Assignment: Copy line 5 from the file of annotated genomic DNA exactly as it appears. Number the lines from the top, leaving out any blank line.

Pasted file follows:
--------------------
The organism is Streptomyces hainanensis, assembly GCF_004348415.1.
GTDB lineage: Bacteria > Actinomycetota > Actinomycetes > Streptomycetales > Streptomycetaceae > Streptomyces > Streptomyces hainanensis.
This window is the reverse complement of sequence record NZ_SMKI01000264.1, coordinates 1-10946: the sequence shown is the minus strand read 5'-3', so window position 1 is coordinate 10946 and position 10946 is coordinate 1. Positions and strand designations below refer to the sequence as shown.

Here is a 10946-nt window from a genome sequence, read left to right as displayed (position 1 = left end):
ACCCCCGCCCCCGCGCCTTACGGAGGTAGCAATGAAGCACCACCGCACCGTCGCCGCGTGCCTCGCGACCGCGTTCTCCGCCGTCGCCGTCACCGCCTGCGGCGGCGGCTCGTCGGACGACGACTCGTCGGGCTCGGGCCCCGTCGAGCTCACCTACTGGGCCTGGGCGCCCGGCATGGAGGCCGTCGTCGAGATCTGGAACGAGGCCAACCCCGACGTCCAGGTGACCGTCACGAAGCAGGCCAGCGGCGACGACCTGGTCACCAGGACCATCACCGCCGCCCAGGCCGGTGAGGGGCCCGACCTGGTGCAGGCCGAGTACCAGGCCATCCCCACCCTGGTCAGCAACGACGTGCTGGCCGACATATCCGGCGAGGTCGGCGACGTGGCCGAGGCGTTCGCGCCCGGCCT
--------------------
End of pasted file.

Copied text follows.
ACCCCCGCCCCCGCGCCTTACGGAGGTAGCAATGAAGCACCACCGCACCGTCGCCGCGTGCCTCGCGACCGCGTTCTCCGCCGTCGCCGTCACCGCCTGCGGCGGCGGCTCGTCGGACGACGACTCGTCGGGCTCGGGCCCCGTCGAGCTCACCTACTGGGCCTGGGCGCCCGGCATGGAGGCCGTCGTCGAGATCTGGAACGAGGCCAACCCCGACGTCCAGGTGACCGTCACGAAGCAGGCCAGCGGCGACGACCTGGTCACCAGGACCATCACCGCCGCCCAGGCCGGTGAGGGGCCCGACCTGGTGCAGGCCGAGTACCAGGCCATCCCCACCCTGGTCAGCAACGACGTGCTGGCCGACATATCCGGCGAGGTCGGCGACGTGGCCGAGGCGTTCGCGCCCGGCCT